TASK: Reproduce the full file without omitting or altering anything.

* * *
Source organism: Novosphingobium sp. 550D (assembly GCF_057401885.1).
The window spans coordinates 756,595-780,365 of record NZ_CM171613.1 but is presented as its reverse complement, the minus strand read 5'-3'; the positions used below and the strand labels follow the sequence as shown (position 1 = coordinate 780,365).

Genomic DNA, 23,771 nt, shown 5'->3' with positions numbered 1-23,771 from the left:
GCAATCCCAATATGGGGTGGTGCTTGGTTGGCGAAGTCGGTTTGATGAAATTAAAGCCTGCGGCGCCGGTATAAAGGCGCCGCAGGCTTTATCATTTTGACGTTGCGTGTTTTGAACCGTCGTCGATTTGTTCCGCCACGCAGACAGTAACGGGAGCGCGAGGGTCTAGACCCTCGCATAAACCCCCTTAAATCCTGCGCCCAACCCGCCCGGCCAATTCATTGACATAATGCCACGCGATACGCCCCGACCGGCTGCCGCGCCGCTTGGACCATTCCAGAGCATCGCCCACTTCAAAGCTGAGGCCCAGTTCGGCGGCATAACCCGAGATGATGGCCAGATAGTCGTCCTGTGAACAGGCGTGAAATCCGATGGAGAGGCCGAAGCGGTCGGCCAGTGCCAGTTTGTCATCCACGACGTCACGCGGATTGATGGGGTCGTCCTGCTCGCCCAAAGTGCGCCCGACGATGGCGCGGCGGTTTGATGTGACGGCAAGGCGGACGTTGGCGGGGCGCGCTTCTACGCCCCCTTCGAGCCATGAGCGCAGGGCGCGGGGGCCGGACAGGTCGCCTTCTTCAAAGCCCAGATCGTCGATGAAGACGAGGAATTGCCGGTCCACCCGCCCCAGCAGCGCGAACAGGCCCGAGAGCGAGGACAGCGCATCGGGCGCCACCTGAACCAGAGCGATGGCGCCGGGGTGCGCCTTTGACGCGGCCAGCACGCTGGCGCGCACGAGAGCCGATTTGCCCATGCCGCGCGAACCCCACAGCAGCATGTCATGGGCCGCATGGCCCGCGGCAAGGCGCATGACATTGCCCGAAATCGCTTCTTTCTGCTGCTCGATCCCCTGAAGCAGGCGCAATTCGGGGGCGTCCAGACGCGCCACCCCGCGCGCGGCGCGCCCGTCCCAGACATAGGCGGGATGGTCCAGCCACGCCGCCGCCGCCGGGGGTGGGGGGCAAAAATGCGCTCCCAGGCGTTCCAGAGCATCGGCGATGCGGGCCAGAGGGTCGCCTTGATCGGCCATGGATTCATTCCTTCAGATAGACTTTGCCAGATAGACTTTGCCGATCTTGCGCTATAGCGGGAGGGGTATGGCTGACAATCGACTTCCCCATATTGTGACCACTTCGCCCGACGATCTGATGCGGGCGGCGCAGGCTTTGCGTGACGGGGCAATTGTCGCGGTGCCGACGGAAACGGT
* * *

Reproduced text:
Source organism: Novosphingobium sp. 550D (assembly GCF_057401885.1).
The window spans coordinates 756,595-780,365 of record NZ_CM171613.1 but is presented as its reverse complement, the minus strand read 5'-3'; the positions used below and the strand labels follow the sequence as shown (position 1 = coordinate 780,365).

Genomic DNA, 23,771 nt, shown 5'->3' with positions numbered 1-23,771 from the left:
GCAATCCCAATATGGGGTGGTGCTTGGTTGGCGAAGTCGGTTTGATGAAATTAAAGCCTGCGGCGCCGGTATAAAGGCGCCGCAGGCTTTATCATTTTGACGTTGCGTGTTTTGAACCGTCGTCGATTTGTTCCGCCACGCAGACAGTAACGGGAGCGCGAGGGTCTAGACCCTCGCATAAACCCCCTTAAATCCTGCGCCCAACCCGCCCGGCCAATTCATTGACATAATGCCACGCGATACGCCCCGACCGGCTGCCGCGCCGCTTGGACCATTCCAGAGCATCGCCCACTTCAAAGCTGAGGCCCAGTTCGGCGGCATAACCCGAGATGATGGCCAGATAGTCGTCCTGTGAACAGGCGTGAAATCCGATGGAGAGGCCGAAGCGGTCGGCCAGTGCCAGTTTGTCATCCACGACGTCACGCGGATTGATGGGGTCGTCCTGCTCGCCCAAAGTGCGCCCGACGATGGCGCGGCGGTTTGATGTGACGGCAAGGCGGACGTTGGCGGGGCGCGCTTCTACGCCCCCTTCGAGCCATGAGCGCAGGGCGCGGGGGCCGGACAGGTCGCCTTCTTCAAAGCCCAGATCGTCGATGAAGACGAGGAATTGCCGGTCCACCCGCCCCAGCAGCGCGAACAGGCCCGAGAGCGAGGACAGCGCATCGGGCGCCACCTGAACCAGAGCGATGGCGCCGGGGTGCGCCTTTGACGCGGCCAGCACGCTGGCGCGCACGAGAGCCGATTTGCCCATGCCGCGCGAACCCCACAGCAGCATGTCATGGGCCGCATGGCCCGCGGCAAGGCGCATGACATTGCCCGAAATCGCTTCTTTCTGCTGCTCGATCCCCTGAAGCAGGCGCAATTCGGGGGCGTCCAGACGCGCCACCCCGCGCGCGGCGCGCCCGTCCCAGACATAGGCGGGATGGTCCAGCCACGCCGCCGCCGCCGGGGGTGGGGGGCAAAAATGCGCTCCCAGGCGTTCCAGAGCATCGGCGATGCGGGCCAGAGGGTCGCCTTGATCGGCCATGGATTCATTCCTTCAGATAGACTTTGCCAGATAGACTTTGCCGATCTTGCGCTATAGCGGGAGGGGTATGGCTGACAATCGACTTCCCCATATTGTGACCACTTCGCCCGACGATCTGATGCGGGCGGCGCAGGCTTTGCGTGACGGGGCAATTGTCGCGGTGCCGACGGAAACGGT